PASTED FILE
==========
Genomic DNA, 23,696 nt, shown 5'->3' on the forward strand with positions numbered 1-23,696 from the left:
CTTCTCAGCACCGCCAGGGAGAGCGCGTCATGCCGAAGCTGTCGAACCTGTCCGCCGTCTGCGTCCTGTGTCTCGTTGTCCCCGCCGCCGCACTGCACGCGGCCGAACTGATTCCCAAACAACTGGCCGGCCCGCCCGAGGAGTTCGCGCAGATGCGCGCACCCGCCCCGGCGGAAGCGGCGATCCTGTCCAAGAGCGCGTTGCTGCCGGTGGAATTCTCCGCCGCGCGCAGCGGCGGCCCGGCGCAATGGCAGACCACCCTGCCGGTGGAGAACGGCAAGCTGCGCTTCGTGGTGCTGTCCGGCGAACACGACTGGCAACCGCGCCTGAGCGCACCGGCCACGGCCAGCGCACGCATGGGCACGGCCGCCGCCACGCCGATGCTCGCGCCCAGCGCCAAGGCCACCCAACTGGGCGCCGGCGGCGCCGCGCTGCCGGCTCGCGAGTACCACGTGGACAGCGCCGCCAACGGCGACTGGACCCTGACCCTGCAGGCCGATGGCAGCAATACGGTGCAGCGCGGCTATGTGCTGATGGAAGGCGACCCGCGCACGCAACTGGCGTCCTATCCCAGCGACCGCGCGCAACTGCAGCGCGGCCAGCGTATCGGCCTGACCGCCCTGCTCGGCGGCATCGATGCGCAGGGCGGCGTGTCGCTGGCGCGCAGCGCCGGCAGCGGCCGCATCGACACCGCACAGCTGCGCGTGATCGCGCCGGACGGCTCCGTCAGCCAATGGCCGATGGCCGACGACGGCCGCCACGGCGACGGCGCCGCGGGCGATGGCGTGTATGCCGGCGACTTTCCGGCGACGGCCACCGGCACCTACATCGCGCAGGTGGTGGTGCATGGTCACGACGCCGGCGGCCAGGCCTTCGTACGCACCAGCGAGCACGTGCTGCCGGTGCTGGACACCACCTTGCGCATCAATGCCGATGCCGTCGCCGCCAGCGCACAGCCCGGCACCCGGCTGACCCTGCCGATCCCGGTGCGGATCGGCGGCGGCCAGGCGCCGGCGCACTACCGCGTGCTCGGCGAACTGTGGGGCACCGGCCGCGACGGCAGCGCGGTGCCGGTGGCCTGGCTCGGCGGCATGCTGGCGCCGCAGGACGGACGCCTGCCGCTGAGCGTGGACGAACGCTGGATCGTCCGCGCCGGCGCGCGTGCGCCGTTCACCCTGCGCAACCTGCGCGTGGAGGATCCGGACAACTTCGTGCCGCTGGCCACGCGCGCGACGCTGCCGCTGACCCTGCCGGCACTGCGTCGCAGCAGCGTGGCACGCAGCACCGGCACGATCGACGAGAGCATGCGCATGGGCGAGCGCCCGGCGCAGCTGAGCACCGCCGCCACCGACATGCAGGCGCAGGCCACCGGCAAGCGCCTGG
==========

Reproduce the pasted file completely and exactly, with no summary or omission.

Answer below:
Genomic DNA, 23,696 nt, shown 5'->3' on the forward strand with positions numbered 1-23,696 from the left:
CTTCTCAGCACCGCCAGGGAGAGCGCGTCATGCCGAAGCTGTCGAACCTGTCCGCCGTCTGCGTCCTGTGTCTCGTTGTCCCCGCCGCCGCACTGCACGCGGCCGAACTGATTCCCAAACAACTGGCCGGCCCGCCCGAGGAGTTCGCGCAGATGCGCGCACCCGCCCCGGCGGAAGCGGCGATCCTGTCCAAGAGCGCGTTGCTGCCGGTGGAATTCTCCGCCGCGCGCAGCGGCGGCCCGGCGCAATGGCAGACCACCCTGCCGGTGGAGAACGGCAAGCTGCGCTTCGTGGTGCTGTCCGGCGAACACGACTGGCAACCGCGCCTGAGCGCACCGGCCACGGCCAGCGCACGCATGGGCACGGCCGCCGCCACGCCGATGCTCGCGCCCAGCGCCAAGGCCACCCAACTGGGCGCCGGCGGCGCCGCGCTGCCGGCTCGCGAGTACCACGTGGACAGCGCCGCCAACGGCGACTGGACCCTGACCCTGCAGGCCGATGGCAGCAATACGGTGCAGCGCGGCTATGTGCTGATGGAAGGCGACCCGCGCACGCAACTGGCGTCCTATCCCAGCGACCGCGCGCAACTGCAGCGCGGCCAGCGTATCGGCCTGACCGCCCTGCTCGGCGGCATCGATGCGCAGGGCGGCGTGTCGCTGGCGCGCAGCGCCGGCAGCGGCCGCATCGACACCGCACAGCTGCGCGTGATCGCGCCGGACGGCTCCGTCAGCCAATGGCCGATGGCCGACGACGGCCGCCACGGCGACGGCGCCGCGGGCGATGGCGTGTATGCCGGCGACTTTCCGGCGACGGCCACCGGCACCTACATCGCGCAGGTGGTGGTGCATGGTCACGACGCCGGCGGCCAGGCCTTCGTACGCACCAGCGAGCACGTGCTGCCGGTGCTGGACACCACCTTGCGCATCAATGCCGATGCCGTCGCCGCCAGCGCACAGCCCGGCACCCGGCTGACCCTGCCGATCCCGGTGCGGATCGGCGGCGGCCAGGCGCCGGCGCACTACCGCGTGCTCGGCGAACTGTGGGGCACCGGCCGCGACGGCAGCGCGGTGCCGGTGGCCTGGCTCGGCGGCATGCTGGCGCCGCAGGACGGACGCCTGCCGCTGAGCGTGGACGAACGCTGGATCGTCCGCGCCGGCGCGCGTGCGCCGTTCACCCTGCGCAACCTGCGCGTGGAGGATCCGGACAACTTCGTGCCGCTGGCCACGCGCGCGACGCTGCCGCTGACCCTGCCGGCACTGCGTCGCAGCAGCGTGGCACGCAGCACCGGCACGATCGACGAGAGCATGCGCATGGGCGAGCGCCCGGCGCAGCTGAGCACCGCCGCCACCGACATGCAGGCGCAGGCCACCGGCAAGCGCCTGG